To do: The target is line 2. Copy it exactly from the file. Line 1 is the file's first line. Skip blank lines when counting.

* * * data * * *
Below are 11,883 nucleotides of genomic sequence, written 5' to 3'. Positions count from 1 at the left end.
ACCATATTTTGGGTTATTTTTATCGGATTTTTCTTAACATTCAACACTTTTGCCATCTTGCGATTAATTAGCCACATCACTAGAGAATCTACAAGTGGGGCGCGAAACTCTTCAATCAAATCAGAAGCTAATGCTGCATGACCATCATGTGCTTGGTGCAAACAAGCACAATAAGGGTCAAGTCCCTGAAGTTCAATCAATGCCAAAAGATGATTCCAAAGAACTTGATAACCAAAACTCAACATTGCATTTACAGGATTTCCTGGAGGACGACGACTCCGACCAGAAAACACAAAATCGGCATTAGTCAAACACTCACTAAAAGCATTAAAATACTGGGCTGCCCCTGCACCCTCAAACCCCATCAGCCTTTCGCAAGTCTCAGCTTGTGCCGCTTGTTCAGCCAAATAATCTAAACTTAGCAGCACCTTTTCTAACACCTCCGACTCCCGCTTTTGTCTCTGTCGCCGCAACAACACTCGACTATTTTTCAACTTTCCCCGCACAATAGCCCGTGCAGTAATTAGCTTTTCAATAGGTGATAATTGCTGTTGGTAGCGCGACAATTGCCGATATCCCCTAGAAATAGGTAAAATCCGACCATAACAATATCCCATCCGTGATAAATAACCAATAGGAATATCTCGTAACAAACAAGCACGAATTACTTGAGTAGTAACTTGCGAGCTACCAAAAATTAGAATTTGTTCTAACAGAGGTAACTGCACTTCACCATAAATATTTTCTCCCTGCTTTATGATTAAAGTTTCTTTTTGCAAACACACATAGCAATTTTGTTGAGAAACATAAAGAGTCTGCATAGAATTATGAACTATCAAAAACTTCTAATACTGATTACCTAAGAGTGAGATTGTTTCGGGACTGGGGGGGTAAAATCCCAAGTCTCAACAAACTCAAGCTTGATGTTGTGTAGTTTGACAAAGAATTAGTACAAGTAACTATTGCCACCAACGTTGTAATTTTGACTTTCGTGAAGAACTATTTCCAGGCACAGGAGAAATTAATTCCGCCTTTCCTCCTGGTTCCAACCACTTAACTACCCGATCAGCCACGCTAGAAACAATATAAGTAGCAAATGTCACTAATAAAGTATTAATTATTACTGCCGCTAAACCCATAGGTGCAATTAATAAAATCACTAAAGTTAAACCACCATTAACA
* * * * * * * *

ACCATATTTTGGGTTATTTTTATCGGATTTTTCTTAACATTCAACACTTTTGCCATCTTGCGATTAATTAGCCACATCACTAGAGAATCTACAAGTGGGGCGCGAAACTCTTCAATCAAATCAGAAGCTAATGCTGCATGACCATCATGTGCTTGGTGCAAACAAGCACAATAAGGGTCAAGTCCCTGAAGTTCAATCAATGCCAAAAGATGATTCCAAAGAACTTGATAACCAAAACTCAACATTGCATTTACAGGATTTCCTGGAGGACGACGACTCCGACCAGAAAACACAAAATCGGCATTAGTCAAACACTCACTAAAAGCATTAAAATACTGGGCTGCCCCTGCACCCTCAAACCCCATCAGCCTTTCGCAAGTCTCAGCTTGTGCCGCTTGTTCAGCCAAATAATCTAAACTTAGCAGCACCTTTTCTAACACCTCCGACTCCCGCTTTTGTCTCTGTCGCCGCAACAACACTCGACTATTTTTCAACTTTCCCCGCACAATAGCCCGTGCAGTAATTAGCTTTTCAATAGGTGATAATTGCTGTTGGTAGCGCGACAATTGCCGATATCCCCTAGAAATAGGTAAAATCCGACCATAACAATATCCCATCCGTGATAAATAACCAATAGGAATATCTCGTAACAAACAAGCACGAATTACTTGAGTAGTAACTTGCGAGCTACCAAAAATTAGAATTTGTTCTAACAGAGGTAACTGCACTTCACCATAAATATTTTCTCCCTGCTTTATGATTAAAGTTTCTTTTTGCAAACACACATAGCAATTTTGTTGAGAAACATAAAGAGTCTGCATAGAATTATGAACTATCAAAAACTTCTAATACTGATTACCTAAGAGTGAGATTGTTTCGGGACTGGGGGGGTAAAATCCCAAGTCTCAACAAACTCAAGCTTGATGTTGTGTAGTTTGACAAAGAATTAGTACAAGTAACTATTGCCACCAACGTTGTAATTTTGACTTTCGTGAAGAACTATTTCCAGGCACAGGAGAAATTAATTCCGCCTTTCCTCCTGGTTCCAACCACTTAACTACCCGATCAGCCACGCTAGAAACAATATAAGTAGCAAATGTCACTAATAAAGTATTAATTATTACTGCCGCTAAACCCATAGGTGCAATTAATAAAATCACTAAAGTTAAACCACCATTAACA